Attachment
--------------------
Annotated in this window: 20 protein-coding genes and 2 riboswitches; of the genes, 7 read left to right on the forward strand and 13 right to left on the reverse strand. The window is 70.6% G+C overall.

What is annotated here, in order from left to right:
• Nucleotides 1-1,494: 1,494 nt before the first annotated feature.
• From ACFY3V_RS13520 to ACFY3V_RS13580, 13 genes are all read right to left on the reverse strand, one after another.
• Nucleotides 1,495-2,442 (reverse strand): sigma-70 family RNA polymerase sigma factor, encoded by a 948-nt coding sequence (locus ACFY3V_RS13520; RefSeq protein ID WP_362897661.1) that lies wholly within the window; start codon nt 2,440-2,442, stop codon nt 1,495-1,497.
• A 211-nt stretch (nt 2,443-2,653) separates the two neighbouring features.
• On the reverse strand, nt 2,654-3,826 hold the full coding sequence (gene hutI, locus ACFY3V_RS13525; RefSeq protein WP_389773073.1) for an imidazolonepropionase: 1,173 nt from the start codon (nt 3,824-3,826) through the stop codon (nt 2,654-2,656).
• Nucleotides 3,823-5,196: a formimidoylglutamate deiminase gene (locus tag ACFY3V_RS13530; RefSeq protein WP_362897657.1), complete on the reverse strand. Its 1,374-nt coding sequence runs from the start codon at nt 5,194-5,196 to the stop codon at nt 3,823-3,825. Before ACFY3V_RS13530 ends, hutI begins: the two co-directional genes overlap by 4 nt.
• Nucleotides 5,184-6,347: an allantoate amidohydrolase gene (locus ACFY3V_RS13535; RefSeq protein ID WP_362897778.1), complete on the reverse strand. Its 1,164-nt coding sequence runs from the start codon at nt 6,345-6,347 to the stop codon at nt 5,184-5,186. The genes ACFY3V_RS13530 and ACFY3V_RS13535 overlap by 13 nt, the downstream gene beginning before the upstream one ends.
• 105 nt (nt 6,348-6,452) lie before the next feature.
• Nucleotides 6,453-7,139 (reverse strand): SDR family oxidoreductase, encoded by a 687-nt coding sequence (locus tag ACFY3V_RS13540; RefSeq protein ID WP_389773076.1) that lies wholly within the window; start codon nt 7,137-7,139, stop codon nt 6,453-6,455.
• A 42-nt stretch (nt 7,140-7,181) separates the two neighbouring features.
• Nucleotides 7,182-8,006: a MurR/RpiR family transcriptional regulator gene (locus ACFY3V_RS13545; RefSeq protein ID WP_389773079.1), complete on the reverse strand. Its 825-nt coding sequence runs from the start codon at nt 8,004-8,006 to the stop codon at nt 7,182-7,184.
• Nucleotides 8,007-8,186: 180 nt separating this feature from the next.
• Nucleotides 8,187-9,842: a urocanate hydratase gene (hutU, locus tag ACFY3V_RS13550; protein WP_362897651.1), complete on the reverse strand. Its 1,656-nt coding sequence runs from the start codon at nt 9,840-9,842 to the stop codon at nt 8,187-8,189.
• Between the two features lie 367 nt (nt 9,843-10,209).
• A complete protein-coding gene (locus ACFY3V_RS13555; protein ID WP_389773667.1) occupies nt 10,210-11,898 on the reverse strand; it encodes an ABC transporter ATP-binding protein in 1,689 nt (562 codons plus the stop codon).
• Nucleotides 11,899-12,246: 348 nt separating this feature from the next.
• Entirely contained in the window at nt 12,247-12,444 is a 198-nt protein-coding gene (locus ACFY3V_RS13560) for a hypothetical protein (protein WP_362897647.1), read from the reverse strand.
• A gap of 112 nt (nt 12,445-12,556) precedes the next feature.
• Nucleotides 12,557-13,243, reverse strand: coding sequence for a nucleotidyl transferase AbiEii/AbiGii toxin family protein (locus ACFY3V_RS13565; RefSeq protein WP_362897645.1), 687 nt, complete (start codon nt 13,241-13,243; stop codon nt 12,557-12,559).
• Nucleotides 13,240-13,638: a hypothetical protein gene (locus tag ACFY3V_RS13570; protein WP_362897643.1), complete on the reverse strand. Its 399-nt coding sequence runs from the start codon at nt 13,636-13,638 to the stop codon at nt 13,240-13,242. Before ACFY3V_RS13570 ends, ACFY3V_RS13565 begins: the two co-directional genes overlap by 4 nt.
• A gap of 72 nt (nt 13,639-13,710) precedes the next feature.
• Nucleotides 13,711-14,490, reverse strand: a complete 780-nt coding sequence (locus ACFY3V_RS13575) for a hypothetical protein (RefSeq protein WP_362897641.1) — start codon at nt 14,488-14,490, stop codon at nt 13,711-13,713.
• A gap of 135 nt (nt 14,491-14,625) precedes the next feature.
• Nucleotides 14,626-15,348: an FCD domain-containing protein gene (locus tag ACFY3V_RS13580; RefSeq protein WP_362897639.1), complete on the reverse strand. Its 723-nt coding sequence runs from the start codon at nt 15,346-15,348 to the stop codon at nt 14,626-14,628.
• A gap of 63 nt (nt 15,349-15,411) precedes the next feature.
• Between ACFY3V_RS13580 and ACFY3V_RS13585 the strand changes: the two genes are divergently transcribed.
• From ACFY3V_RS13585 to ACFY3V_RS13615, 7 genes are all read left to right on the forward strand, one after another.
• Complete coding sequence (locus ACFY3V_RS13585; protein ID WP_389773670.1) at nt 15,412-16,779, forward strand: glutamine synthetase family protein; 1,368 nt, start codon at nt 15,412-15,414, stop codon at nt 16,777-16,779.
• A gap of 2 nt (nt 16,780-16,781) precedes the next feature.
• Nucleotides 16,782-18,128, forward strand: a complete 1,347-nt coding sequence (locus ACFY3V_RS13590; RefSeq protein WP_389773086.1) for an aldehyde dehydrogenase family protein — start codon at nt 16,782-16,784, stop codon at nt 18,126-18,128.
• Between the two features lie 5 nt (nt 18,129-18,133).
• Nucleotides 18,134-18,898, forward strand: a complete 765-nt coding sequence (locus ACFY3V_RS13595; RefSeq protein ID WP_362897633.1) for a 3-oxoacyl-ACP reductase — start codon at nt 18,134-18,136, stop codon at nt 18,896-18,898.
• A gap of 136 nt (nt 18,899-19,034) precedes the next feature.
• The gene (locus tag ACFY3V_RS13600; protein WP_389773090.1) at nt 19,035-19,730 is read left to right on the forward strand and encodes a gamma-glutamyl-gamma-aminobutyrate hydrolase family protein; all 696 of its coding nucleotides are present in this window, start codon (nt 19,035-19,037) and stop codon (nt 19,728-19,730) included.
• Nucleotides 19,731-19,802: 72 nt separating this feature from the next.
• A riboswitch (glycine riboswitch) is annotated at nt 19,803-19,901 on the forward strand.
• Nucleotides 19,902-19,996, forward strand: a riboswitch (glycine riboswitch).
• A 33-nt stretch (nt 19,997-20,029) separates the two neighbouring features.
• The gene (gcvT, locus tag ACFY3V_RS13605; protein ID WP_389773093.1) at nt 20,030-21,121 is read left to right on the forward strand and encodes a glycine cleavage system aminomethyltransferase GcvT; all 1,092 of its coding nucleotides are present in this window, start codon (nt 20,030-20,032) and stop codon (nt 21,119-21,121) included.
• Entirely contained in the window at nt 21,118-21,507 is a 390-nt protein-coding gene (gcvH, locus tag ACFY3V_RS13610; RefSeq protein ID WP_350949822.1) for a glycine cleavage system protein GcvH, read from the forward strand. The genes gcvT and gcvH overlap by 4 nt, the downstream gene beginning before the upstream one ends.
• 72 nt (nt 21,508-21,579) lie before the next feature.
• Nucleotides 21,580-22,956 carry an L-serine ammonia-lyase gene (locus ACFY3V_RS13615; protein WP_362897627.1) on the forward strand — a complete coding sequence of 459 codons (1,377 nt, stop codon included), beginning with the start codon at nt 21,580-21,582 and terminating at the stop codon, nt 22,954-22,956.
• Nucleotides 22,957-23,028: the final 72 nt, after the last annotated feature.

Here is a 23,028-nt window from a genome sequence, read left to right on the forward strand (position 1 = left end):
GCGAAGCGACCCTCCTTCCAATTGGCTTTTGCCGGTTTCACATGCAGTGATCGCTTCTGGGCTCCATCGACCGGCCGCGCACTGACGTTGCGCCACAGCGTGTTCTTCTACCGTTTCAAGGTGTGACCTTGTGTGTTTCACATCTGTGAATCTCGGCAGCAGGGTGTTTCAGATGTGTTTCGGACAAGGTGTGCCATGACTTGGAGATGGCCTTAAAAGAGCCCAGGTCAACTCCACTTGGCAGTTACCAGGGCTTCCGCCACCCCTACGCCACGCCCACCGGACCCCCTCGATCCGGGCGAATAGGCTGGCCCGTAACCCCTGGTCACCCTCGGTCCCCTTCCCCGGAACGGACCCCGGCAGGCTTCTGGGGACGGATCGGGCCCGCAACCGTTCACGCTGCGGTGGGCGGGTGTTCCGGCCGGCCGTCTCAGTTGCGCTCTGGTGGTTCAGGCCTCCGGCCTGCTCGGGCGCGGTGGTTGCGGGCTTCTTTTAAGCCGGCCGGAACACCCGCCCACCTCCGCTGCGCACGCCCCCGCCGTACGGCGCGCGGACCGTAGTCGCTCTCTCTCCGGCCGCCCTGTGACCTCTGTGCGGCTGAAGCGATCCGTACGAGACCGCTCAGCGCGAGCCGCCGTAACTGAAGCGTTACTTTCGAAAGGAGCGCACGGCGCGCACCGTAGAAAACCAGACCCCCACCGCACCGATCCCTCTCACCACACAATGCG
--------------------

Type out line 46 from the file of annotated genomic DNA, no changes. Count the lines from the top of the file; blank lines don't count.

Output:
Here is a 23,028-nt window from a genome sequence, read left to right on the forward strand (position 1 = left end):